Actually, the food at some places (such as the Tennis Center in Queens) can be quite good, but very pricey. Perhaps price should be considered in the law.
Wikipedia: Robert Moses
Robert Moses (December 18, 1888 – July 29, 1981) was the "master builder" of mid-20th century New York City, Long Island, Rockland County, and Westchester County, New York. As the shaper of a modern city, he is sometimes compared to Baron Haussmann of Second Empire Paris, and is one of the most polarizing figures in the history of urban planning in the United States. He changed shorelines, built bridges, tunnels and roadways, and transformed neighborhoods forever. His decisions favoring highways over public transit helped create the modern suburbs of Long Island and influenced a generation of engineers, architects, and urban planners who spread his philosophies across the nation.
10 August 1973, New York Times, "A Caveat for Captive Diners" by John L. Hess, pg. 12:
Soon after its arrival in New York a generation ago, our family adopted what we called Moses Law: Don't eat in park concessions. It was named after Robert Moses, who was then Commissioner of Parks and Everything, but this turned out to be unfair.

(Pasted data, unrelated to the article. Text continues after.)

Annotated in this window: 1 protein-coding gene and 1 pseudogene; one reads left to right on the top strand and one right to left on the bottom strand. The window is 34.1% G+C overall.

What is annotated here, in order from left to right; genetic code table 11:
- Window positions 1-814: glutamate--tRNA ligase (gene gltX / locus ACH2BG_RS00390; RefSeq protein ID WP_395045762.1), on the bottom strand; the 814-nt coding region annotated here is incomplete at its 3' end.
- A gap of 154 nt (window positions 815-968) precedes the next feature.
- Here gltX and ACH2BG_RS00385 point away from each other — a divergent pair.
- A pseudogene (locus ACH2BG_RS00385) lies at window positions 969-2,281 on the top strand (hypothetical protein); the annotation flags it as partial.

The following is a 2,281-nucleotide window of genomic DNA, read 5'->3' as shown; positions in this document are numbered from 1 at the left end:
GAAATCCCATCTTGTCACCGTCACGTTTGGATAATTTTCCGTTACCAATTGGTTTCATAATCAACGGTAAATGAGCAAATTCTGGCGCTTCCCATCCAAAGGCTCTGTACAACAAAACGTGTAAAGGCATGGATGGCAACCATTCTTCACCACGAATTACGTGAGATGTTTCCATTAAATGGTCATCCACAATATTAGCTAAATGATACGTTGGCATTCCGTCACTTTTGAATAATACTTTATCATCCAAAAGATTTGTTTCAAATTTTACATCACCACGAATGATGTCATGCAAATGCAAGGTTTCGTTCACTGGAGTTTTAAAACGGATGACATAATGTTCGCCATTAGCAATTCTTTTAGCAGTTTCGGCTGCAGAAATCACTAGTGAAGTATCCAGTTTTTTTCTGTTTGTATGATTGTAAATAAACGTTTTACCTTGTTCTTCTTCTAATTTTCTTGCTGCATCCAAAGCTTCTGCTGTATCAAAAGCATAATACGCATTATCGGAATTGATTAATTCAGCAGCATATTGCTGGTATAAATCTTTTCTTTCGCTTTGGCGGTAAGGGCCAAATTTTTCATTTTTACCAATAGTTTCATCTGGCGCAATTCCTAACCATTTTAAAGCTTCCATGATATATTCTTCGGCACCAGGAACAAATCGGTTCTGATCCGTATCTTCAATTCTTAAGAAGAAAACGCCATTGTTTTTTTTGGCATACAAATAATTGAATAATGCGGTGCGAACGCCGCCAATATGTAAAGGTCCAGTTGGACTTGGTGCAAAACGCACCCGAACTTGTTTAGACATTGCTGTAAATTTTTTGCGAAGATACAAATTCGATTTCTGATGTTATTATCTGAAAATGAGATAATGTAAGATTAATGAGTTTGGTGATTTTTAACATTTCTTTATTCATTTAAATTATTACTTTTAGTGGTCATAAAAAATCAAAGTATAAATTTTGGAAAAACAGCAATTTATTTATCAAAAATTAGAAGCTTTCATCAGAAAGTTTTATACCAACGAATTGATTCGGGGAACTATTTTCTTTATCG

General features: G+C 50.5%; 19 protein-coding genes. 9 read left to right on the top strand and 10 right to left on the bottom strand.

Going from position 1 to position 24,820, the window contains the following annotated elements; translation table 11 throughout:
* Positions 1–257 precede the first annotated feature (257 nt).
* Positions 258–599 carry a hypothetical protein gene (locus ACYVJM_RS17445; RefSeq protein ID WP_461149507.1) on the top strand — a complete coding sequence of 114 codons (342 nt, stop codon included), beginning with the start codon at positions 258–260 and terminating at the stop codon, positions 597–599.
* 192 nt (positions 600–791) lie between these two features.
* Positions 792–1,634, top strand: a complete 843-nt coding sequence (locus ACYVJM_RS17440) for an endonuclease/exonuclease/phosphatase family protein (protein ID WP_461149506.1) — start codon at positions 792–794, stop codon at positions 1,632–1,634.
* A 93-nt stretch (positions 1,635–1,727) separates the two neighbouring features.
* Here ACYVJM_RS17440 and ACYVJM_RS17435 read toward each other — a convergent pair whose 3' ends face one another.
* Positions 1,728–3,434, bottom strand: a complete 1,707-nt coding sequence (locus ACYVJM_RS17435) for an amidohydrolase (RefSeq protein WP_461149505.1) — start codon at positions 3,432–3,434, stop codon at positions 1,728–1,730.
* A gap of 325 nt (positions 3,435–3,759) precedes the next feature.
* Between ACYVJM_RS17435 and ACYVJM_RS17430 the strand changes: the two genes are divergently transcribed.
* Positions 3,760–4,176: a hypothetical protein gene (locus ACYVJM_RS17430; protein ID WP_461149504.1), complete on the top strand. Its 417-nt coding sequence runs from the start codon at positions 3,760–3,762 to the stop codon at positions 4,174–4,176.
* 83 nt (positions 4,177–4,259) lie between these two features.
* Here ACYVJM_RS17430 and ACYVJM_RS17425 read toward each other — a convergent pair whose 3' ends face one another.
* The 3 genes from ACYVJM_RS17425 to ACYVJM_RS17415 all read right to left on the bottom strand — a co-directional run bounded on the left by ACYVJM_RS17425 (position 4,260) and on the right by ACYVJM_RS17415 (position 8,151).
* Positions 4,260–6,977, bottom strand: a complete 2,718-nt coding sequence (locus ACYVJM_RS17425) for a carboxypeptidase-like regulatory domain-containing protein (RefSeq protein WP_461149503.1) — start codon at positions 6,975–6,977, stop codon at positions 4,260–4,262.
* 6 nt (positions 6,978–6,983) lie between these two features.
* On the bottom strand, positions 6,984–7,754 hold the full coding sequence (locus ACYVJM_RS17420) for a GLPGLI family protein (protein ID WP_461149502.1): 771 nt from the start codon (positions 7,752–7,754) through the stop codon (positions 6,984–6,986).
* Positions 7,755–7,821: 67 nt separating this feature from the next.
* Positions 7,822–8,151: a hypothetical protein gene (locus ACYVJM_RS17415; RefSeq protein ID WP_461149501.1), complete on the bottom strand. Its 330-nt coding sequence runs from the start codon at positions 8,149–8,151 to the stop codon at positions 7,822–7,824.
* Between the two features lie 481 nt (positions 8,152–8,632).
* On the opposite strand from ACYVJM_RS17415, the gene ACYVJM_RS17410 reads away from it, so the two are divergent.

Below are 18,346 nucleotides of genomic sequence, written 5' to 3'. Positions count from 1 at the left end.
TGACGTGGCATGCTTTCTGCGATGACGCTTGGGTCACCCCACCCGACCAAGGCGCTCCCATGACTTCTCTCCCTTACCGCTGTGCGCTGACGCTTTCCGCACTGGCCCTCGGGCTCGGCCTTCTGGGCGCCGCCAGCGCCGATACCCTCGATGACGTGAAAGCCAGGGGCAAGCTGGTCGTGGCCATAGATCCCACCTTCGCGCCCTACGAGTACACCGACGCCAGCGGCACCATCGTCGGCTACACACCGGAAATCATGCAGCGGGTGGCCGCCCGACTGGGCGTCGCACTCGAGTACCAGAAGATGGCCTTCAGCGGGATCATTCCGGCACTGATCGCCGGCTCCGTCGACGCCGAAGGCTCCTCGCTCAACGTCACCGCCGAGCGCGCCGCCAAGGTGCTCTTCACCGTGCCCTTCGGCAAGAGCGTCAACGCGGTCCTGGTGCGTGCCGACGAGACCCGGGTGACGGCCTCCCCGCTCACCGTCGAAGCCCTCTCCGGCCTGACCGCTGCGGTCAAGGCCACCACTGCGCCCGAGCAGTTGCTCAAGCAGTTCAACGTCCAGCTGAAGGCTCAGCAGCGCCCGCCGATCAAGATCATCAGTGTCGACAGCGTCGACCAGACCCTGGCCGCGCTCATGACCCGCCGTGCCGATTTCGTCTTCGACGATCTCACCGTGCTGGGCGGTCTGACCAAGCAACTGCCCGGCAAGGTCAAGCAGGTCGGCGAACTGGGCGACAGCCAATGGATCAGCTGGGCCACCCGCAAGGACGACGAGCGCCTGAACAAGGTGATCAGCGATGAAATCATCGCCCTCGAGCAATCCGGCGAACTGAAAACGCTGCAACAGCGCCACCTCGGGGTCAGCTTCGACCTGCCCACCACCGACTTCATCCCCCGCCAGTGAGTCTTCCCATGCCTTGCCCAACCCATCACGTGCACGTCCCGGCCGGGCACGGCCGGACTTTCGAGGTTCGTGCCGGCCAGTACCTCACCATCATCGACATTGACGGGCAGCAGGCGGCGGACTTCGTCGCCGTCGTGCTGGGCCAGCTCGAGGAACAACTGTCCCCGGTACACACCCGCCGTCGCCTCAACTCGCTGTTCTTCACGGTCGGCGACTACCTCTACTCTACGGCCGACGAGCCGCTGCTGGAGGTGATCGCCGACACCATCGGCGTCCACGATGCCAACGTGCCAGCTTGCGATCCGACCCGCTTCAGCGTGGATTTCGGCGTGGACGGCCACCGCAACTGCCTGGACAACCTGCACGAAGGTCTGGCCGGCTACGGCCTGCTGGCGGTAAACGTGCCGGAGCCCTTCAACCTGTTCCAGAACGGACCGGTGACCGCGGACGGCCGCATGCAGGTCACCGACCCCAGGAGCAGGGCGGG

The rule is actually universal. A scientist in the family revised it to read: The quality of food and service is inversely proportional to the captivity of the clientele. In other words, when a concessionaire draws patronage because it has nowhere else to go (e.g., airports and airlines) or because of the beauty of the site, he tends to economize on the merchandise.
24 December 1978, New York Times, "The Pitfalls of Travel, According to Law" by Harold Faber, pg. XX2:
Don't eat in park concessions. The quality of food and service is inversely proportional to the captivity of the clientele. -- Named after Robert Moses, who had been Commissioner of Park in New York City, by John L. Hess of The New York Times in an article on Aug. 8, 1973. Mr. Hess condemned the food at New York park concessions, as well as at the Eiffel Tower.